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There are many arguments for what the unit of the neocortex is. "Columns" seem to be the standard, but what exactly those are is extremely contradictory between individuals, cortical regions, and species. Often times, when a column is referred to, it's actually a functional column without any anatomical borders (such as Hubel and Wiesels ocular dominance columns). Sometimes, the "column" is semi anatomical, such as the rat barrel cortex. Other times, these functional columns are confabulated into anatomical units, without any evidence for a border.

So my question is, could Mountcastle's "minicolumns" be the actual anatomical unit of the cortex? I've heard arguments that they are mere developmental relics. But they seem like the only reliable and consistent unit in the cortex.

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Anyone want to suggest an edit to help get answers? Narrowing the question perhaps? –  Preece Feb 24 '12 at 2:59
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I am preparing an answer for your question, but it requires some literature research and takes time. –  Alexander Galkin Feb 24 '12 at 11:10
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up vote 5 down vote accepted
+100

I am skipping the background information (I will amend my question later) for now.

So, what is known about minicolumn?

  1. The term was coined by Ramon y Cajal who saw narrow stripes, running from white matter to the surface (reference) in his preparation with Nissl staining.
  2. The hypothesis about minicolumns to be anatomical units was proposed by Mountcastle in 1957, known as "columnar hypothesis" in neuroscience (reference).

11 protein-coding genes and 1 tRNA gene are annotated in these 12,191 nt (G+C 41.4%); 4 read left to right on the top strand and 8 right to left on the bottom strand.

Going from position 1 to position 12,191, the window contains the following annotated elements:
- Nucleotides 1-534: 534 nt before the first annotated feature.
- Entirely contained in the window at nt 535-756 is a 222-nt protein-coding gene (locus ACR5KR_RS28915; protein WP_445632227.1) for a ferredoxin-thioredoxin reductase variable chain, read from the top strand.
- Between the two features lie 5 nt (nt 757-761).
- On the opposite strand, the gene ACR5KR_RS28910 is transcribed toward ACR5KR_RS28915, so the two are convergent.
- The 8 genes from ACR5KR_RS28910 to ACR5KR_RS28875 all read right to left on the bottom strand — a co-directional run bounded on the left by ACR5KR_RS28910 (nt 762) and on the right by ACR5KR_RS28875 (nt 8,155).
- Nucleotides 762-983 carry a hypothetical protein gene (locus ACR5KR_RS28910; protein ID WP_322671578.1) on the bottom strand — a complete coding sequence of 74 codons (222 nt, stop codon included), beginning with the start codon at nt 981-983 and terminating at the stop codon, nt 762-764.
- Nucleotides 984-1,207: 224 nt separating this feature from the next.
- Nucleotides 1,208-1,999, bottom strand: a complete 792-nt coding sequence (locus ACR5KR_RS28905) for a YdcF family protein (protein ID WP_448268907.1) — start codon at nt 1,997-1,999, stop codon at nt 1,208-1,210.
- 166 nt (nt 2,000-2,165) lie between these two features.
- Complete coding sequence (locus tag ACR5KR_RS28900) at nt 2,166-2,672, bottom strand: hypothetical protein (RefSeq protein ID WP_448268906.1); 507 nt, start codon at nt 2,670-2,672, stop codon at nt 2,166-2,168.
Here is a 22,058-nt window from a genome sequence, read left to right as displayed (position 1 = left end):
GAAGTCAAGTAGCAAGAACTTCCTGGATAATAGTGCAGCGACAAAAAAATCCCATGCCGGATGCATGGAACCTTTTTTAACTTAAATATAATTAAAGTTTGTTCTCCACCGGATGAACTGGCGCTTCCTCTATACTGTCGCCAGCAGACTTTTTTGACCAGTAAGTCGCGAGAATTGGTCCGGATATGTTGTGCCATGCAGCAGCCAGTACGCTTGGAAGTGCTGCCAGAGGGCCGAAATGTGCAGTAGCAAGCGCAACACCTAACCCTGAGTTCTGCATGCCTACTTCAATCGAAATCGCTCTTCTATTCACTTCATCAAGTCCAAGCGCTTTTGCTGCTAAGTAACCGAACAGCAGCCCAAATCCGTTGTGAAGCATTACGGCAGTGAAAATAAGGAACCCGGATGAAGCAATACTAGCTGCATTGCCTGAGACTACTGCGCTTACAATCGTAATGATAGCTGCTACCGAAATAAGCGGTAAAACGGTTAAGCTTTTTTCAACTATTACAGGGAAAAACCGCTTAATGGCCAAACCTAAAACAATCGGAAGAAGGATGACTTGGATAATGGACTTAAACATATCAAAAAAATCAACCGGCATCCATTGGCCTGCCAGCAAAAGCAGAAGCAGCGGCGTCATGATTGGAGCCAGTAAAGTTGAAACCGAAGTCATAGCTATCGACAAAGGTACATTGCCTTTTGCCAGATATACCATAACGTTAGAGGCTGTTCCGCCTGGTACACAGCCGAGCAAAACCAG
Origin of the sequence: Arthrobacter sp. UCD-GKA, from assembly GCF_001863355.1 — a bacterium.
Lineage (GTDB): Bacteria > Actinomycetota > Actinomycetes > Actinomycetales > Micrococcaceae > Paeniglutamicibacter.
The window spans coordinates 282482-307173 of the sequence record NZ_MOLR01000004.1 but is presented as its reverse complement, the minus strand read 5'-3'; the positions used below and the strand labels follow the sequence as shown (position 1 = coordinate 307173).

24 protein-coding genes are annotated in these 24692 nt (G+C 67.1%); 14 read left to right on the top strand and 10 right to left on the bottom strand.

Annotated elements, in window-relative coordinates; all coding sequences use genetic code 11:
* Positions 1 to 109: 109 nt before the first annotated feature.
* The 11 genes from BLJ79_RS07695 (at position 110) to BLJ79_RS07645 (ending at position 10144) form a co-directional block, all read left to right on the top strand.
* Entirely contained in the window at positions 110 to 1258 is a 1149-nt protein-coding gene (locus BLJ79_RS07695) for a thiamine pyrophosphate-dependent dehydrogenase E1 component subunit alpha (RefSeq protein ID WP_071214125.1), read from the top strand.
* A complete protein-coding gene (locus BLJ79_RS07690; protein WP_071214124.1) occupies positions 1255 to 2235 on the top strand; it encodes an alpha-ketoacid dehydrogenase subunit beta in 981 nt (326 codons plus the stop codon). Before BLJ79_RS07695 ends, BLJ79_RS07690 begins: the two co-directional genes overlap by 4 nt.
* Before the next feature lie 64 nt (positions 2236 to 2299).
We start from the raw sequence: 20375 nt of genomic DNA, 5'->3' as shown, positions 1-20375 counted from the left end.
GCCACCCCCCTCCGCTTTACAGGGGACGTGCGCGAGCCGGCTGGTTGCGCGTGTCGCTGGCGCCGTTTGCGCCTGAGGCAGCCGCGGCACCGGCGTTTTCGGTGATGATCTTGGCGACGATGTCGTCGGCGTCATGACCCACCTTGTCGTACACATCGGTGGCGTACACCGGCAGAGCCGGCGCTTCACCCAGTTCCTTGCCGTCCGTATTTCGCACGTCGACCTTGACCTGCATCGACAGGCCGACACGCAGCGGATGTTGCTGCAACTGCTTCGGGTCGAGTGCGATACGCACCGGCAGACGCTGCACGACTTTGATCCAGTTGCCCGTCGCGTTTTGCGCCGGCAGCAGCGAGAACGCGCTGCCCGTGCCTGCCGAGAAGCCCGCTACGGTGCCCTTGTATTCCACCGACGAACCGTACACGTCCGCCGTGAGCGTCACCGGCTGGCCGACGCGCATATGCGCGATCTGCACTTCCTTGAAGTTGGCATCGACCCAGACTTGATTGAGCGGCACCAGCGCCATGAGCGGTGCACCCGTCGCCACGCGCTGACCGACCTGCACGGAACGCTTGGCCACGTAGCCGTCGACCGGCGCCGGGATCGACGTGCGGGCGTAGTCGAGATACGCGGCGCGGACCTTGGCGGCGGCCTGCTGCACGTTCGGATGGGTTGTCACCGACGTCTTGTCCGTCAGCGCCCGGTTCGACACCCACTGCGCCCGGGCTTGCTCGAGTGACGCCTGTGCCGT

3. It has been shown that minicolumns grow from progenitor cells within the embryo (reference), and don't require brain functions to emerge.
  4. Minicolumns contain neurons within multiple layers of the cortex (reference).
  5. One of the latest review on the topic (Buxhoeveden & Casanova, 2001) contains 121 references to experimental papers on this topic.

I wouldn't say that these columns are developmental relic, for there is a known heterogenity among these structures (like hypercolumns, macrocolumns and segregates) and it is rather improbable that all these types are relics.

So, as long as we stick to the term "anatomical unit", I see no problems why columns (with all possible types and sizes of them) should not be it.

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Thanks for the reply! Unfortunately it succumbs to the terminology confusion I mention in the question. The columns of Ramon y Cajal were the "minicolumns" of Mountcastle. Mountcastle's "column" was described as a bundle of minicolumns fused with dense horizontal projections., But evidence for actual anatomical borders on these "columns" is lacking. Same for ocular dominance columns, hypercolumns, macrocolumns, etc... Specifically, I am curious if the minicolumns, not columns, are developmental relics. In other words, is there evidence that minicolumns carry distinct functional significance? –  Preece Feb 25 '12 at 22:09
    
@Preece I will amend my answer soon to address your question, sorry for a delay! –  Alexander Galkin Mar 1 '12 at 10:33
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